|The Galloping Major|
|Directed by||Henry Cornelius|
|Produced by||Monja Danischewsky|
|Written by||Monja Danischewsky|
A. E. Matthews
|Music by||Georges Auric|
|Edited by||Geoffrey Foot|
|Distributed by||Independent Film Distributors|
|8 May 1951|
|Box office||£153,770 (UK)|
The Galloping Major is a 1951 British comedy sports film, starring Basil Radford, Jimmy Hanley and Janette Scott. It also featured Sid James, Charles Hawtrey and Joyce Grenfell in supporting roles. It was directed by Henry Cornelius and made at the Riverside Studios in Hammersmith. The film's sets were designed by Norman Arnold.
The title is taken from the song "The Galloping Major", and the plot was centred on gambling at the horse racing track. People in a London suburb form a syndicate to buy a race horse to run in the Grand National.
The film was made as an independent production, backed by the Woolf Brothers. It proved profitable at the box office, but producer Monja Danischewsky quit independent production afterwards to return to work at Ealing Studios. It has been noted as being similar in style to the Ealing comedies of the same era.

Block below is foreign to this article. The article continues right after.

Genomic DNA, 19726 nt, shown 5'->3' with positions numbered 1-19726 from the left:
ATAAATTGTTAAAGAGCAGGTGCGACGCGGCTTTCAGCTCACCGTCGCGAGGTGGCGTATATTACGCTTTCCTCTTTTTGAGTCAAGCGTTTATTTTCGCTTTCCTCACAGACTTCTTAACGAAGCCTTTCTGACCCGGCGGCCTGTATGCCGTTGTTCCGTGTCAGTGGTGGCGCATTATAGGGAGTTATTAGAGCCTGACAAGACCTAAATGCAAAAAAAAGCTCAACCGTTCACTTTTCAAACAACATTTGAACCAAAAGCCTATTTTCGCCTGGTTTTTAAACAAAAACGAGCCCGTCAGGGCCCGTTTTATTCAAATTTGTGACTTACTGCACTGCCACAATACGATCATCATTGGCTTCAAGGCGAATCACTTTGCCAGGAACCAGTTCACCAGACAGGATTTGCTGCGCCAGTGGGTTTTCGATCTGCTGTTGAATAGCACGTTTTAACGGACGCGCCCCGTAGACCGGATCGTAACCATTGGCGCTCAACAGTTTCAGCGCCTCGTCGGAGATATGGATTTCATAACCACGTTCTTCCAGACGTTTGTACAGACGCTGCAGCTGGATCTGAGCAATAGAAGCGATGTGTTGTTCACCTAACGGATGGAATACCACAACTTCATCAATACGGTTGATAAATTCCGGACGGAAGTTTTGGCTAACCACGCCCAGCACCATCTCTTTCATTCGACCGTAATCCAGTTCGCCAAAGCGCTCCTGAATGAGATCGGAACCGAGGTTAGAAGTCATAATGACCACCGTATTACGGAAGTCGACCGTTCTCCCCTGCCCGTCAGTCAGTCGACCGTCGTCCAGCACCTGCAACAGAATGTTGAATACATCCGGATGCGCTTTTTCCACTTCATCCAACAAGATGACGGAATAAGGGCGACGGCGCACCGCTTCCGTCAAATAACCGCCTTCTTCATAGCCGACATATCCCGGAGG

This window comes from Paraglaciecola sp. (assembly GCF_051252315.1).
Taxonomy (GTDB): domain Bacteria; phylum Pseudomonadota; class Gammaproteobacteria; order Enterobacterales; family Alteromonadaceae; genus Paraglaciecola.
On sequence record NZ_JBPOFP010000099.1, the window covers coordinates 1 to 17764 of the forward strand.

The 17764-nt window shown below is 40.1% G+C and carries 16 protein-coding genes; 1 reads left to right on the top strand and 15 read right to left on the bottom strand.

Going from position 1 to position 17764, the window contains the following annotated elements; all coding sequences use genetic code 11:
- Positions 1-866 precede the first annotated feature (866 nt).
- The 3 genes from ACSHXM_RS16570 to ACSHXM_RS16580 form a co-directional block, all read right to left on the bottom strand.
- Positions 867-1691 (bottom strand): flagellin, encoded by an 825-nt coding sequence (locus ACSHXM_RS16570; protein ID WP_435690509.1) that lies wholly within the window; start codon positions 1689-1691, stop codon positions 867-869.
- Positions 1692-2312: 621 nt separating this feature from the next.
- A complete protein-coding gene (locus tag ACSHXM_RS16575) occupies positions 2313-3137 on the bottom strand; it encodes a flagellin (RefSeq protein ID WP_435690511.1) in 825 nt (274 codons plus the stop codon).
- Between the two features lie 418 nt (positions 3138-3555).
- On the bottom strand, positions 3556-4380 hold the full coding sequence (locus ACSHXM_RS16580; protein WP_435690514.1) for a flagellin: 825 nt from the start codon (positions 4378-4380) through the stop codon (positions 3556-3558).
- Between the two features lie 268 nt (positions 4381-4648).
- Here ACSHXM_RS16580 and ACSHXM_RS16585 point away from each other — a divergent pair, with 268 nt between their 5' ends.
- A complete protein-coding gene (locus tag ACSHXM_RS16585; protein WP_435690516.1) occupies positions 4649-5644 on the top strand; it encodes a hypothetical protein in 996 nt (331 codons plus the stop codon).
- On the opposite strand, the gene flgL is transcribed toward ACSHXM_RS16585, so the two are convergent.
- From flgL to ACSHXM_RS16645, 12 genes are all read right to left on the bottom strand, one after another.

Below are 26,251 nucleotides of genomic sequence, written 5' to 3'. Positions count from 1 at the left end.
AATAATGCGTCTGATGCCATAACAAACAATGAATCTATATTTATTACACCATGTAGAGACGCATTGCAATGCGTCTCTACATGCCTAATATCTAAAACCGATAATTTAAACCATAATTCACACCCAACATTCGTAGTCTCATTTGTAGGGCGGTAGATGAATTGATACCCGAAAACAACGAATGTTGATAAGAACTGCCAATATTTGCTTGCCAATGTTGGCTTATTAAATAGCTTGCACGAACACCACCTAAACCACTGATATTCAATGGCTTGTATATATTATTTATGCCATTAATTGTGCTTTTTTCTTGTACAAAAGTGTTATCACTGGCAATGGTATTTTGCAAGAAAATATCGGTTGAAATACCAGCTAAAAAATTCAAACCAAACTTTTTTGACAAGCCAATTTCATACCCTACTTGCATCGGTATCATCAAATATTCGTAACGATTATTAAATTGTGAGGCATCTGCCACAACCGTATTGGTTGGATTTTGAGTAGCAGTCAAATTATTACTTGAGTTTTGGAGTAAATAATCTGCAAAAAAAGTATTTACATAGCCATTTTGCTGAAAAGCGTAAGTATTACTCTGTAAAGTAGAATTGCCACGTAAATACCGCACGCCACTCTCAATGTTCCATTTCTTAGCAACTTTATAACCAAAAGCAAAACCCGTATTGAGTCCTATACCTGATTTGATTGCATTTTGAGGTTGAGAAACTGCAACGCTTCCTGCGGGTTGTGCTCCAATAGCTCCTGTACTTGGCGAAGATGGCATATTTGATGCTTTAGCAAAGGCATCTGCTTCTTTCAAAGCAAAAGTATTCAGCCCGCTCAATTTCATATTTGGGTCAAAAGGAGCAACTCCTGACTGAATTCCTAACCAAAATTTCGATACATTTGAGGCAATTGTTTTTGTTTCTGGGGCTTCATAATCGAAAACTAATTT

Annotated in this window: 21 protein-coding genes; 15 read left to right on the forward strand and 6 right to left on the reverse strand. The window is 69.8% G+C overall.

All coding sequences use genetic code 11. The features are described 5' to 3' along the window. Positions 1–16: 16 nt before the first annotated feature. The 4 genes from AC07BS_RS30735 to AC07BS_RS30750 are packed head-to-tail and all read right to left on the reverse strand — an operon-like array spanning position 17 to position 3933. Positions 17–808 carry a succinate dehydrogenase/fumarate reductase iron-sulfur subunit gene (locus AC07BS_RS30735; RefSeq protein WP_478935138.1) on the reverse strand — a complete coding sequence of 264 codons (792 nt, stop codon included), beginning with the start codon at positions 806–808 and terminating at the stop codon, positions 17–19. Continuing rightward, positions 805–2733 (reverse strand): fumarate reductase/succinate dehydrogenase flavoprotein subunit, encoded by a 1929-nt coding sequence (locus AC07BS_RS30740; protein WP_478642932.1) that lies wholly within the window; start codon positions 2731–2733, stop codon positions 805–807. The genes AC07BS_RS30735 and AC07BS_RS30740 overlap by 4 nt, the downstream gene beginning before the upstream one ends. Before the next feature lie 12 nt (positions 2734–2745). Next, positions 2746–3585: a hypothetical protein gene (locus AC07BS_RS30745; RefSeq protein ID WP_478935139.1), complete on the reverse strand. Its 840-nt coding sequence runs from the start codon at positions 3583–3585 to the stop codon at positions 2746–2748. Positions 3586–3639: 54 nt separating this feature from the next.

- Basil Radford as Major Arthur Hill
- Jimmy Hanley as Bill Collins
- Janette Scott as Susan Hill
- A. E. Matthews as Sir Robert Medleigh
- Rene Ray as Pam Riley
- Hugh Griffith as Harold Temple
- Joyce Grenfell as Maggie
- Charles Victor as Sam Fisher
- Sydney Tafler as Mr. Leon
- Charles Lamb as Ernie Smart, Horse Owner
- Charles Hawtrey as Lew Rimmel
- Alfie Bass as Newspaper seller
- Sid James as Bottomley
- Kenneth More as Rosedale Film Studio Director
- Stuart Latham as Rosedale Film Studio Assistant
- Leslie Phillips as Reporter
- Michael Ward as Racegoer
- Edie Martin as Lady at Meeting
- Sam Kydd as Newspaper Vendor
- Thora Hird as Tea Stall woman
- Ellen Pollock as Horsey Lady
- Duncan Lamont as Trainer
- "Lambs Green" in the film is actually Belsize Village, London NW3. The cafe in the film was a greengrocer's shop in 2012, but the whole area is easily recognisable.
- The race track was filmed at Alexandra Palace, which can be seen briefly in the background.
- Vincent Porter, 'The Robert Clark Account', Historical Journal of Film, Radio and Television, Vol 20 No 4, 2000 p495
- Harper & Porter p.147
- Murphy p.123
- Harper, Sue & Porter, Vincent. British Cinema of the 1950s: The Decline of Deference. Oxford University Press, 2007.
- Murphy, Robert. Directors in British and Irish Cinema: A Reference Companion. British Film Institute, 2006.
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